Since the adoption of the Paris Agreement in 2015, people around the world have been deploying human rights arguments in the hope of persuading courts to compel governments to step up action to address climate change. Federal and state courts in the United States have been more reluctant than courts elsewhere to act as agents of change and hear these claims, often raising concerns about plaintiff standing, causation, separation of powers and their own ability to provide comprehensive redress.
For instance, while courts in countries ranging from Pakistan, to Colombia and the Netherlands have ordered governments to take further climate mitigation measures, the Ninth Circuit Court of Appeals, in Juliana v. United States, denied youth plaintiffs standing on the basis that their alleged injuries as a result of climate change could not be fully redressed by a court order. It did so without displacing the lower court’s finding that a right to a “climate system capable of sustaining human life” exists within the due process right to life in the Fifth Amendment to the United States (US) Constitution and requires the federal government to take climate mitigation measures.
The recent decision, in Held v. Montana, No. CDV-2020-307 (1st Dist. Ct. Mont., Aug. 14, 2023), by a Montana state trial court breaks with the past in the United States and gives the youth-led US climate litigation movement its first significant victory. Relying on the express right to a healthy environment enshrined in the Montana Constitution, a group of young plaintiffs persuaded the court that they had standing to sue and that the court should strike down two state laws that prevented courts and agencies from considering the climate impacts of proposed fossil fuel projects.
While the case involves an unusually obstructive set of state laws under a state-specific constitutional provision, it is a victory that could encourage similar actions elsewhere and provide lessons for plaintiffs about the legal strategies they might deploy to address standing requirements and other challenges in complex climate litigation.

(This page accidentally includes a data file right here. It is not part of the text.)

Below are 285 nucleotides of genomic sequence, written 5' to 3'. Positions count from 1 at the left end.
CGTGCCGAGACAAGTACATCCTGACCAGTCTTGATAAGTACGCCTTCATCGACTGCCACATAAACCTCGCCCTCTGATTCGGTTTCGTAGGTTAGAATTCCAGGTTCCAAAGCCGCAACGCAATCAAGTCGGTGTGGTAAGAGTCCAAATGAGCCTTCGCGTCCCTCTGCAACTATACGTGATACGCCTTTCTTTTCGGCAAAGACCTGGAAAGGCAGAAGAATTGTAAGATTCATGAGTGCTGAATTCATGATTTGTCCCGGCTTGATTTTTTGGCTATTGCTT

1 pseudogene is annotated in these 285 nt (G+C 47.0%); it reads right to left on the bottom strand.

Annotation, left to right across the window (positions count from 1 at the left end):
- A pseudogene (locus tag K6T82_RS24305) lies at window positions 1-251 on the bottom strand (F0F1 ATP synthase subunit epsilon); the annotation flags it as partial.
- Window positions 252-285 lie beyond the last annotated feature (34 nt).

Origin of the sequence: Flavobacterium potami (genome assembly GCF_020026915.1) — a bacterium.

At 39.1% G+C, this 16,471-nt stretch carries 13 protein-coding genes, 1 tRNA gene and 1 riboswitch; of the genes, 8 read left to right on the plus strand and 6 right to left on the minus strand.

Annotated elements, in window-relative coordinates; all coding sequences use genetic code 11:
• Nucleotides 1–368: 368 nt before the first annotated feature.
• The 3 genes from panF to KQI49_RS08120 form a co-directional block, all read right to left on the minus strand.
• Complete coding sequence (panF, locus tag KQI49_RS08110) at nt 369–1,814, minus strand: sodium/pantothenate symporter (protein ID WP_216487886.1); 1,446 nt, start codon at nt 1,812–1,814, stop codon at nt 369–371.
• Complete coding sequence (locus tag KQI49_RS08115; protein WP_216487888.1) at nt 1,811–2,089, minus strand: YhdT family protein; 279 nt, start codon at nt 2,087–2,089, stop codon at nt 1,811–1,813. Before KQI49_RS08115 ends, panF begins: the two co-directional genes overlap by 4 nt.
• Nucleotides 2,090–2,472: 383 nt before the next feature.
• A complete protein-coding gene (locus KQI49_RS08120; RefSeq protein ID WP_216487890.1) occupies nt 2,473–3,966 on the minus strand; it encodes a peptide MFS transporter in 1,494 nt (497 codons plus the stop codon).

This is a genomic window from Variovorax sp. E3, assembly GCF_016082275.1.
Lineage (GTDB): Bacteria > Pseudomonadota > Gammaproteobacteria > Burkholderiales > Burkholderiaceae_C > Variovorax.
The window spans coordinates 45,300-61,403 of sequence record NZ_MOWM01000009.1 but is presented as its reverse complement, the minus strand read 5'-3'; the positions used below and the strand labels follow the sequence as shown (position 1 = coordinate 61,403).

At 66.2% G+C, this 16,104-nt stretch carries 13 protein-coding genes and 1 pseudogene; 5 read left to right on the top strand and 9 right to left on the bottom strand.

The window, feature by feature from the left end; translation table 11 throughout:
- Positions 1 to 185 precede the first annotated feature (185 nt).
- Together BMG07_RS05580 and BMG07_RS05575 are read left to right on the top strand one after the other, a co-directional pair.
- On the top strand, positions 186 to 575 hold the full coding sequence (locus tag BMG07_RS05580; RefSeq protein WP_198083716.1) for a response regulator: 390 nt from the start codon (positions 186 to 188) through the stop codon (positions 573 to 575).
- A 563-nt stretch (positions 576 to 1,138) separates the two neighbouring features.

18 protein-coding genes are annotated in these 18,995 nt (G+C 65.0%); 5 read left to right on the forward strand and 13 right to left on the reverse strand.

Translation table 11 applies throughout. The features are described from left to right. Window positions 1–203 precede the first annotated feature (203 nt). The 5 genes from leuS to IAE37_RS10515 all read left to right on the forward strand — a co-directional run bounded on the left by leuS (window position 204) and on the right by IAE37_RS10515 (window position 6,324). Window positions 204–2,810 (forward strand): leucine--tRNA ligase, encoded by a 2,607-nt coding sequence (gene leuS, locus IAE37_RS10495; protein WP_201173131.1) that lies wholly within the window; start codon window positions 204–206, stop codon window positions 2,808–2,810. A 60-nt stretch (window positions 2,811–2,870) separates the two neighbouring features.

The lawsuit, filed in 2020, by sixteen young people (the “Plaintiffs”), challenged a provision of the Montana Environmental Policy Act (“MEPA”), that forbids state agencies from considering the impacts of greenhouse gas (“GHG”) emissions or climate change during environmental impact assessments (the “MEPA Limitation”).
Plaintiffs brought their challenge primarily under a provision of the Montana Constitution that was enacted in 1972 and protects “the right to a clean and healthful environment.” Such a right is found only in a handful of other US state constitutions and is not expressly included in the US federal Constitution. By contrast, some formulation of the right to a healthy environment is recognised by 155 other sovereign States through their constitutional or legislative frameworks, or membership in a regional treaty that protects the right.
After plaintiffs filed their complaint, the Montana legislature passed Senate Bill 557, which amended the MEPA and barred courts from vacating, voiding, or delaying permits or authorisations for proposed projects for reasons related to climate change.
The Court’s findings of fact
The Montana trial court’s decision relies on an extensive scientific record, which was uncontested by the state. It affirms that “[t]here is overwhelming scientific consensus that Earth is warming as a direct result of human GHG emissions, primarily from the burning of fossil fuels” and accepts that climate change is affecting the state of Montana generally, children in particular and the plaintiffs specifically.
A section of the decision focuses on the ways in which “climate change is already harming plaintiffs” through changes to the local environment, such as shrinking glaciers, reduced river flows, drought, wildfires and reduced biodiversity. According to the court, these changes affect the plaintiffs’ traditional ways of family life, as well as their physical and mental health. The court concludes that “because of their unique vulnerabilities, their stages of development as youth, and their average longevity on the planet in the future, Plaintiffs face lifelong hardships resulting from climate change.”
Another section of the decision recounts how the state’s actions “contribute to climate change and harm plaintiffs” by authorising projects that lead to the extraction, transportation and consumption (including by people outside of Montana) of fossil fuels that produce carbon dioxide (“CO2”) emissions in “globally significant quantities”. The court accepted expert testimony indicating that, in 2019, as a result of its coal mines and oil and gas drilling, production and refineries, Montana was responsible for 166 million tons of carbon dioxide emissions, exceeding the emissions of many large countries. The court then noted that “Montana’s land contains a significant quantity of fossil fuels yet to be extracted” and the state “continue[s] to approve permits and licenses for new fossil fuel activities.” It concluded that “what happens in Montana has a real impact on fossil fuel energy systems, carbon dioxide emissions, and global warming”.
The Court’s Legal Analysis: Standing and Strict Scrutiny